Last Friday, J and I went to a special event in Los Gatos put on by Usaato. First we watched a video about Usaato’s production methods. Unfortunately, I can’t find the video 🙁 But if I find it in the future, I’ll make sure to share it here.
After the video, there was a modern taiko and dance performance by the Kohaku group, based in Sacramento. The performers wore (awesome) flowy clothes made by Usaato.
Then Usaburo Sato, the designer behind Usaato, talked us through the production video. He talked about production techniques and dying techniques- and even knew what a lot of the dye plants are called in English (and some in Latin)! He spoke English surprisingly well for a random Japanese clothes designer.
After lacing, I cut the string so that every desired tuft location had two string ends on the top of the mattress. I loosely tied the ends with a special tufting knot, as described in How to make a cotton mattress.
Before tightening the string fully, I placed rolled up pieces of cotton sliver on the top and bottom of the mattress underneath the string. This helps prevent the string from ripping through the fabric of the ticking (mattress case).
This part was really hard. You have to tighten the string a lot, and each knot has to be tightened the same amount. Otherwise your mattress will be lumpy and uneven. It took me several days to finish this part. My fingers were so sore!!
The final mattress is fine. It’s not amazing, but it’s definitely sufficient. It’s pretty firm, as expected. Unfortunately, there’s very little spring. Maybe I should have added a thin latex core. I hear latex is excessively springy, enough that it’s not usually used alone.
I haven’t slept on the mattress yet, so I’ll report back once the two of us are more familiar! 😀
After stuffing the mattress, you need to lace and tuft it. In a mattress, tufting compresses the stuffing to give it a specific feel (for wool, springier and firmer). It also helps hold the stuffing in place. If a wool mattress isn’t tufted, then as you sleep on it, the wool will tend to shift to the edges of the mattress, leaving you in a ditch. And you need to lace before you tuft.
Why did I decide to make a mattress? Well, I started researching and kinda went down the rabbit hole…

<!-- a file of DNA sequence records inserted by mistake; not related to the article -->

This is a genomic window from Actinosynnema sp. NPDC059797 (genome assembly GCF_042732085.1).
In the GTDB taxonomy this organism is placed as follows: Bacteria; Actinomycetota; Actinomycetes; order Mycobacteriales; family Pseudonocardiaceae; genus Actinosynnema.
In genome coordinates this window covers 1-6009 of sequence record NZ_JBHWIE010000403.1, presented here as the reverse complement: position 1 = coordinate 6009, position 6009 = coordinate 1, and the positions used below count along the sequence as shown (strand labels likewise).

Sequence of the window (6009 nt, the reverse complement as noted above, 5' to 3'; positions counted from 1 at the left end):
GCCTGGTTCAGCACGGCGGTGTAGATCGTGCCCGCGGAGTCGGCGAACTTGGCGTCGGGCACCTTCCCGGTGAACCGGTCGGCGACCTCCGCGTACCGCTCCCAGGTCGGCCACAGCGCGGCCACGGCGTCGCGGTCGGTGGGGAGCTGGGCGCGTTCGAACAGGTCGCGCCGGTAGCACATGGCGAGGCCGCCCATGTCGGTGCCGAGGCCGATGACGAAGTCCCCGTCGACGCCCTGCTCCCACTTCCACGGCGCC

I’d had my eye on Holy Lamb Organics wool mattress for a long time. It seems like a great company. They use organic cotton and organic/sustainably sourced wool. But the mattresses only come in 4″ and 5″ thicknesses (seemed a bit thin for my then-tastes) and are fairly expensive ($1300 or $1600 for twin XL, depending on thickness).
So I started doing more research into sustainable and some conventional mattress options.
I found several other (seemingly lesser) brands, and then I came across DIY Natural Bedding. This is a company that supplies the parts for people to assemble their own mattresses and other bedding, like comforters and pillows (!!!!). So cool!! And almost all of the parts are sustainable. For example, all their fabric is organic cotton, grown and milled in the US. The wool is basically organic (not certified, but still sustainable).Their latex is organic. They also do custom work, e.g. for furniture.
The DIY Natural Bedding website is rife with inspiration. I figured if I were going to assemble the mattress myself, I might as well go all the way and make the parts myself too. You know I love crafts!
I decided to make a wool mattress, as opposed to latex, for a few reasons. Wool can be raised domestically; latex comes from rubber trees, which only grow in tropical regions. The latex from DIY Natural Bedding, in particular, is from Sri Lanka, which is far away. Latex mattresses last a long time (30 years!), but wool lasts even longer (100 years!!!!, with some maintenance). If I ever decide to dissemble my mattress, it would be easier to repurpose wool than to repurpose a rectangular chunk of latex foam. I am absolutely certain that wool is biodegradable; I’m not sure about latex.
Lastly, wool mattresses are traditional. I know, I know, not a great reason. But I am solidly part of the modern reskilling movement, and think that it’s important to preserve traditional crafts. How to make a cotton mattress is an old document I heavily relied on for construction ideas.